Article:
Last week, an article came out in the New York Times called ‘The Busy Trap‘, which discussed just how ridiculously busy (and proud of it) we Americans are. We accept a million freelance gigs, overload our kids with after school activities, and, in my case, are single mothers, full-time writers, novelists, travel-planners… Essentially, the fellow who wrote the article talked about how we segment every hour of our waking lives into activity sessions (and, in my view, set the alarm way too early in order to GO, GO, GO!
I, for one, am guilty of this sort of thing. In New York, my friends praise me for simultaneously raising my kid, volunteering at my kid’s school, helping friends with writing projects, waking early in the morning to work on my own books, managing my finances and scraping together cash for my kid’s various activities. They laugh over the fact that I still manage to have an active dating life, and admire how I seem to hold it all together. What they don’t often see is that I often have to let things fall by the wayside. Important things. Like going to the doctor. Or to Muay Thai classes. You know, the little things. Like staying healthy. In New York, it often felt like there simply wasn’t time for such things. I told myself that our trip this summer would be different. That I’d slow down and really enjoy things.
In Paris, we strolled along the Seine. So far, so good. We ate ice cream and sat in a few cafes. But then we visited the Louvre. We went to Versailles and Monet’s gardens at Giverny, walked up the stairs of the Eiffel Tower, and even sank into the depths of the city to visit the Sewage Museum. We rushed to dinners and hurried awake in the morning so that we might see more.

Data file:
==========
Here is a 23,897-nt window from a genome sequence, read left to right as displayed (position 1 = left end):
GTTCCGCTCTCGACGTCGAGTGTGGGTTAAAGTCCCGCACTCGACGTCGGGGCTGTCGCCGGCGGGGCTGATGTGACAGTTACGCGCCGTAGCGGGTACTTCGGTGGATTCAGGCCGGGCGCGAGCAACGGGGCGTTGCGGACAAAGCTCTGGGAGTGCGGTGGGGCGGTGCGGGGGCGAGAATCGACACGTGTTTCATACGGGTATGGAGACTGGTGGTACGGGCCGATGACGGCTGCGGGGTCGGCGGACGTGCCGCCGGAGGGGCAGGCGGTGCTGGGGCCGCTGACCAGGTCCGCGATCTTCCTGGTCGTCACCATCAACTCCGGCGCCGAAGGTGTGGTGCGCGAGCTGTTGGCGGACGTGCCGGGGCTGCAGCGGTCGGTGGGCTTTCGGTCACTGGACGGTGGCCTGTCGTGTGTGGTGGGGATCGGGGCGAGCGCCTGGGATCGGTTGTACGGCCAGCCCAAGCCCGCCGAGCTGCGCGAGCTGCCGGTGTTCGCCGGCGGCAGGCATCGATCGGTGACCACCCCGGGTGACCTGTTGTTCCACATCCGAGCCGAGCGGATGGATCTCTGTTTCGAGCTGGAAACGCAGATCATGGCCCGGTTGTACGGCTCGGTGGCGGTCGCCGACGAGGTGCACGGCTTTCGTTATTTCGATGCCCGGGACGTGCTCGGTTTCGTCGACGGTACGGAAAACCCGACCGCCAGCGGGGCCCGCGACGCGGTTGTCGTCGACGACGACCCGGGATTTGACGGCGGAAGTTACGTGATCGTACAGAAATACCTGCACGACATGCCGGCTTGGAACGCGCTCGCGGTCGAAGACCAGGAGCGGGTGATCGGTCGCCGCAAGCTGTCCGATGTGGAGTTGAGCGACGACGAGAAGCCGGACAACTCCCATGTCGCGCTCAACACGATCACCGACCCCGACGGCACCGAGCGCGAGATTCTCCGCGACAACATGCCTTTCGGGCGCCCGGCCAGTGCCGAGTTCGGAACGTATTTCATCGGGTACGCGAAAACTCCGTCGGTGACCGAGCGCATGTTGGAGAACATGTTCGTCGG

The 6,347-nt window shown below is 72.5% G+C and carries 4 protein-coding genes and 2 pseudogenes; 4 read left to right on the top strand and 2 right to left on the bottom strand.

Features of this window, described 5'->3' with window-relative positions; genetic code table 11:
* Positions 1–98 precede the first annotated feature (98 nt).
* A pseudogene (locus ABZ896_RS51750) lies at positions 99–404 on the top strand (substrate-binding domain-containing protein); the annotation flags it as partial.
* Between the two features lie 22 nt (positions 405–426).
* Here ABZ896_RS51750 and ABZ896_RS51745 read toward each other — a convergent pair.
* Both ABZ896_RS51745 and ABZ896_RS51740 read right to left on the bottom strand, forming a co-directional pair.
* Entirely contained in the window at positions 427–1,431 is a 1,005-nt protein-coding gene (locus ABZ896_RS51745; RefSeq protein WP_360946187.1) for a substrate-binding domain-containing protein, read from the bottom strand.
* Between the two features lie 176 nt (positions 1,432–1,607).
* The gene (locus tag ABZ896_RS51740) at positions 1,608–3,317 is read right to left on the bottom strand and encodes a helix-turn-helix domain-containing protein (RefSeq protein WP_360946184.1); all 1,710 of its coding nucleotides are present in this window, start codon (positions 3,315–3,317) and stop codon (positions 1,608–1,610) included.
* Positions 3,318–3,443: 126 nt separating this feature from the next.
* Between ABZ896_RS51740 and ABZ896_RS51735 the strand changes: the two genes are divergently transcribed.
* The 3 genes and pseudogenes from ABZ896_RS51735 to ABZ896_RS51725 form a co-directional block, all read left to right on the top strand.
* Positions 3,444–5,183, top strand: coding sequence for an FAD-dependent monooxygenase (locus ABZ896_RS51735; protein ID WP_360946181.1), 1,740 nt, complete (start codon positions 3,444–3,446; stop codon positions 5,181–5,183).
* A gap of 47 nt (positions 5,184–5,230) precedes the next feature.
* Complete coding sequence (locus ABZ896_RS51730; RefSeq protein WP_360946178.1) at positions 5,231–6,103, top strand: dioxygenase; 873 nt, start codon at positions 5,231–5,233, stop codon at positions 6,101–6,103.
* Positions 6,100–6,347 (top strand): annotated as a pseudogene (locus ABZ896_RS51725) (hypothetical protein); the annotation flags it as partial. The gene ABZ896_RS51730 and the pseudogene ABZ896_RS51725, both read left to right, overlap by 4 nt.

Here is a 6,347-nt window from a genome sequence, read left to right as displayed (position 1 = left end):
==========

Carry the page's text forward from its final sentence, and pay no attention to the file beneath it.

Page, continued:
I vowed that Switzerland would be different. Yet even after an amazing time relaxing with family in the Alps in Switzerland, we were on vacation crash. Visiting Venice confirmed this sentiment, as all we wanted to do was wander the streets, stare at goofy tourists, and eat loads of gelato. We walked past the Guggenheim (which I had always wanted to visit) and I didn’t even point it out to the kid. Quite simply, a month into our trip, we had gotten to the point where we no longer wanted to see anything besides plates laden with delicious food. We wanted to lounge, sit by the sea and get tan. The kid wanted granitas, and I wanted to drink something sweet and alcoholic and forget that my expensive art history degree has basically mandated my DNA to make me drool over anything in marble or slathered over canvas. We wanted- get this- to RELAX (anyone who knows me understands how difficult it is for me to do this)!
Rimini, Italy, was just what the vacation doctor ordered. We spent ten delicious days soaking up the sun at beaches along the Adriatic coast, eating way too much, and making new, wonderful friends. I learned that travel doesn’t mean I have to be providing educational experiences for my kid- at least, not every single day. There’s much to be said about settling in a bit, feeling how a city breathes, spending time with locals and just watching the waves.
Actually, there’s much to be said for “settling in.” By interacting with people more, and doing “less,” my daughter learned a lot of Italian. She rode a bike for the first time in nearly a year. She spent quality time catching up with our friend, Viola. And, without even trying, she learned about the old Roman ruins scattered around the city. She walked across the 2000-year-old Tiberius Bridge. She learned how to make a couple of new foods, and became more confident in the kitchen. She learned more about many movements in history (i.e. fascism). Yes, folks, my kid learned while we were in our swimming suits. She even learned in the evenings while I had an alcoholic beverage in my hand. Without further ado, some photos of our gluttany:
And just so you don’t think it was all fun and games, some “cultural” photos:
I think the real take-away from our time in Rimini was to slow down, enjoy what we were doing, and not feel like we had to see everything that had ever been planted into the earth. Rome wasn’t built in a day. Neither was the Tiberius Bridge. But we managed to learn about both of them during our time in Rimini, without even trying! Living in New York for so long, it took a little while to realize that the fast pace of our lives wasn’t particularly normal. It feels good to have learned this lesson, and I’m sure my daughter will appreciate having a mother who can now manage to spend a day riding bikes without feeling like something is missing.